Bill Ackman’s journey is particularly telling. One of the nation’s highest-profile and most successful investors, Ackman went from being a skeptic of investing in big banks, to being a believer, and then back again—with a loss of hundreds of millions along the way. In 2010, Ackman bought an almost $1 billion stake in Citigroup for Pershing Square, the $11 billion fund he runs. He reasoned that in the aftermath of the crisis, the big banks had written down their bad loans and become more conservative; they were also facing less competition. That should have been a great environment for investment, he says. He had avoided investing in big banks for most of his career. But “for once,” he told us, “I thought you could trust the carrying values on bank books.”
Last spring, Pershing Square sold its entire stake in Citigroup, as the bank’s strategy drifted, at a loss approaching $400 million. Ackman says, “For the first seven years of Pershing Square, I believed that an investor couldn’t invest in a giant bank. Then I felt I could invest in a bank, and I did—and I lost a lot of money doing it.”
A crisis of trust among investors is insidious. It is far less obvious than a sudden panic, but over time, its damage compounds. It is not a tsunami; it is dry rot. It creeps in, noticed occasionally and then forgotten. Soon it is a daily fact of life. Even as the economy begins to come back, the trust crisis saps the recovery’s strength. Banks can’t attract capital. They lose customers, who fear being tricked and cheated. Their executives are, by turns, traumatized and enervated. Lacking confidence in themselves as they grapple with the toxic legacies of their previous excesses and mistakes, they don’t lend as much as they should. Without trust in banks, the economy wheezes and stutters.
And, of course, as trust diminishes, the likelihood of another crisis grows larger. The next big storm might blow the weakened house down. Elite investors—those who move markets and control the flow of money—will flee, out of worry that the roof will collapse. The less they trust the banks, the faster and more decisively they will beat that path—disinvesting, freezing bank credit, and weakening the structure even more. In this way, fear becomes reality, and troubles that might once have been weathered become existential.
Good times roll again…for some: Inside the first Goldman Sachs partners’ dinner in SIX YEARS as lavish parties return for bankers
‘The Golden Globes of Investment Banking’: Goldman Sachs has re-introduced lavish parties after celebrating massive quarterly profits
Morgan Stanley: ‘We have too many overpaid bankers’
Wall Street has too many bankers and they are paid too much given the challenges facing the industry, according to James Gorman, the chief executive of Morgan Stanley.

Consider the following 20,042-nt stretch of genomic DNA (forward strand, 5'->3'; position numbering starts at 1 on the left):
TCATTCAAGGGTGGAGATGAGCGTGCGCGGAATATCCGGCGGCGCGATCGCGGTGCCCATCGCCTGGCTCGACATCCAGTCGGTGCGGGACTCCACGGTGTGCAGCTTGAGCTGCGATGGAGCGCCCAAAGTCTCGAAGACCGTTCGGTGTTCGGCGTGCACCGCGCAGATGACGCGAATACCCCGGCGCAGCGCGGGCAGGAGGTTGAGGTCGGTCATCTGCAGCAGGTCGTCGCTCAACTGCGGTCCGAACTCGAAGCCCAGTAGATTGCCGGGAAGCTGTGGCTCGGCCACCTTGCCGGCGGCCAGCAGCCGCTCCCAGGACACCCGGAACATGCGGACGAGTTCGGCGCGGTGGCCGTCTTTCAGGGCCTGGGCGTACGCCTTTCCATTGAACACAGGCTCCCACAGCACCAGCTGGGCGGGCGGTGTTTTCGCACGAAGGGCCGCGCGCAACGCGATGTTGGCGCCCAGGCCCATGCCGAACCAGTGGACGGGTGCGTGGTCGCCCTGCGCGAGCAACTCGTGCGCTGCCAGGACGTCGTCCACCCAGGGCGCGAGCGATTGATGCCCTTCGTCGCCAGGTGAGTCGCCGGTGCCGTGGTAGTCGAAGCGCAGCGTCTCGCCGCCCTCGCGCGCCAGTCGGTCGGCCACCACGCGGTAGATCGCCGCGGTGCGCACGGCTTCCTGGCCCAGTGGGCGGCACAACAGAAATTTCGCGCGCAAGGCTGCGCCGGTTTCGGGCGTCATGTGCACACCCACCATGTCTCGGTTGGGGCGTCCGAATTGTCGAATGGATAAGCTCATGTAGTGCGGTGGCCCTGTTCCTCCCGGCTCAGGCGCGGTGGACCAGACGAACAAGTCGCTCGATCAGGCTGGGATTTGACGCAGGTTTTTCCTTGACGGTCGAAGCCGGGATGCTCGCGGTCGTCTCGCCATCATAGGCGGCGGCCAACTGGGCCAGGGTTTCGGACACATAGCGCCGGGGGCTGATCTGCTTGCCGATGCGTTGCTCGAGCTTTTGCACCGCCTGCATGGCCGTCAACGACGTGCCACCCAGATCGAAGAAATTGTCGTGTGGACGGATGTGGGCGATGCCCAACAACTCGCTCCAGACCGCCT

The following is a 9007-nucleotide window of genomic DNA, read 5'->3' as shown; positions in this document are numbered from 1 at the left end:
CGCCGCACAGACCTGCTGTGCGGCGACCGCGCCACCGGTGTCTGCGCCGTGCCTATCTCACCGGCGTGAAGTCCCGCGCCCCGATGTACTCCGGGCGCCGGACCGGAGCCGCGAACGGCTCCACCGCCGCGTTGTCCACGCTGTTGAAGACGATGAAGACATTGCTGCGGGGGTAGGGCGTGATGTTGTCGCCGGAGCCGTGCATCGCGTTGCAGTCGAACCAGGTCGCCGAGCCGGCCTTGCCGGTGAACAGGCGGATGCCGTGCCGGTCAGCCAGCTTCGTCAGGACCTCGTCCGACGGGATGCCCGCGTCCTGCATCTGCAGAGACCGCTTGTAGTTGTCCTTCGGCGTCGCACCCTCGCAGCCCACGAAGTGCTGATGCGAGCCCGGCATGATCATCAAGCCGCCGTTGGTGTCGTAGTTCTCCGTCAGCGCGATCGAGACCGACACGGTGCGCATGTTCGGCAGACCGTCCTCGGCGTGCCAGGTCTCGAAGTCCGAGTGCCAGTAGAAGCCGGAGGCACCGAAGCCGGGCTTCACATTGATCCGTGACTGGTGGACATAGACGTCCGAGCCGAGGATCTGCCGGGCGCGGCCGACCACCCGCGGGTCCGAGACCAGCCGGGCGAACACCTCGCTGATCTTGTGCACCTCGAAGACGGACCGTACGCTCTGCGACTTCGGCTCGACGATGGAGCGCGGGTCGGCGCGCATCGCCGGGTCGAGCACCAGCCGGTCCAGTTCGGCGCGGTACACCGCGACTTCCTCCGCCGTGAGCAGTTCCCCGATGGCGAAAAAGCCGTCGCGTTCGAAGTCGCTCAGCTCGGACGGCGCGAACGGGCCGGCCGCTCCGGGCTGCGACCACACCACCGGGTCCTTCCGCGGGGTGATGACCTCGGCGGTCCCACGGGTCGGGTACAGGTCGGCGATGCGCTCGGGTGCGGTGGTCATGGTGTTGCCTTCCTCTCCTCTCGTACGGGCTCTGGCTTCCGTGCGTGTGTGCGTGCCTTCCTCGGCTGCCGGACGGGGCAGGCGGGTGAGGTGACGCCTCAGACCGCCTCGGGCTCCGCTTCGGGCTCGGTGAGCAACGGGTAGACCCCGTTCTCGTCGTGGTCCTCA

Morgan Stanley may be facing a further round of job cuts. Photo: Getty Images
Tim Geithner’s Libor Recommendations Came Straight From Banks, Documents Show
“We don’t know who else was fixing bets. Other big banks, including some of the largest in the United States, are under investigation . Barclays doesn’t appear to have acted alone, and it is clear that its fixes weren’t secret deals by rogue traders. Traders put requests to manipulate the rates in writing and even joked about delivering champagne to those who helped them.”
Name withheld June 11, 2012 at 4:34am
I started at Drexel Burnham in junk bonds (NYC) when I was 21. During those days it was a commission based, you ate what you killed, solely responsible for your own P&L. Watched Drexel go under, and people go to jail. Stayed on the street for another 15 years trading junk bonds. Not long after Drexel’s demise, the street went from commissions to bonus pools. Because it is arbitrary, the higher ups sit around and divide up a pool of money based on a number of issues, it removes the individual from their particular performance to some degree. Just like the uptick rule. I wonder if each man (or woman in my case) were their own island, and that if they were going out on a limb, they knew if the branch snapped they would be solely culpable, if that would reign in some of the “gambling”. It would certainly make it easier to ferret out those that were abusing the system. However, if you are a proprietary trader or a flow trader it is still “other people’s money”…..(My husband is still a trader at one of the largest firms on the street). Instead of holding stock in abeyance I would argue that firms hold you responsible financially for any issues that comes to light within a set period of you being involved. Basically a clawback. I think it would be a very good deterrent.
The Barclays settlement exposed that traders colluded to try to fix the Libor rate. This is the rate used as the basis for exotic derivatives as well as mortgages, credit card and personal loan rates. Almost everyone is affected. Fixing the rate even a few hundreds of a percentage point could make Barclays millions on any single day — money taken out of the pockets of consumers and investors. Once more the banks were rigging the rules; once more their customers were their mark.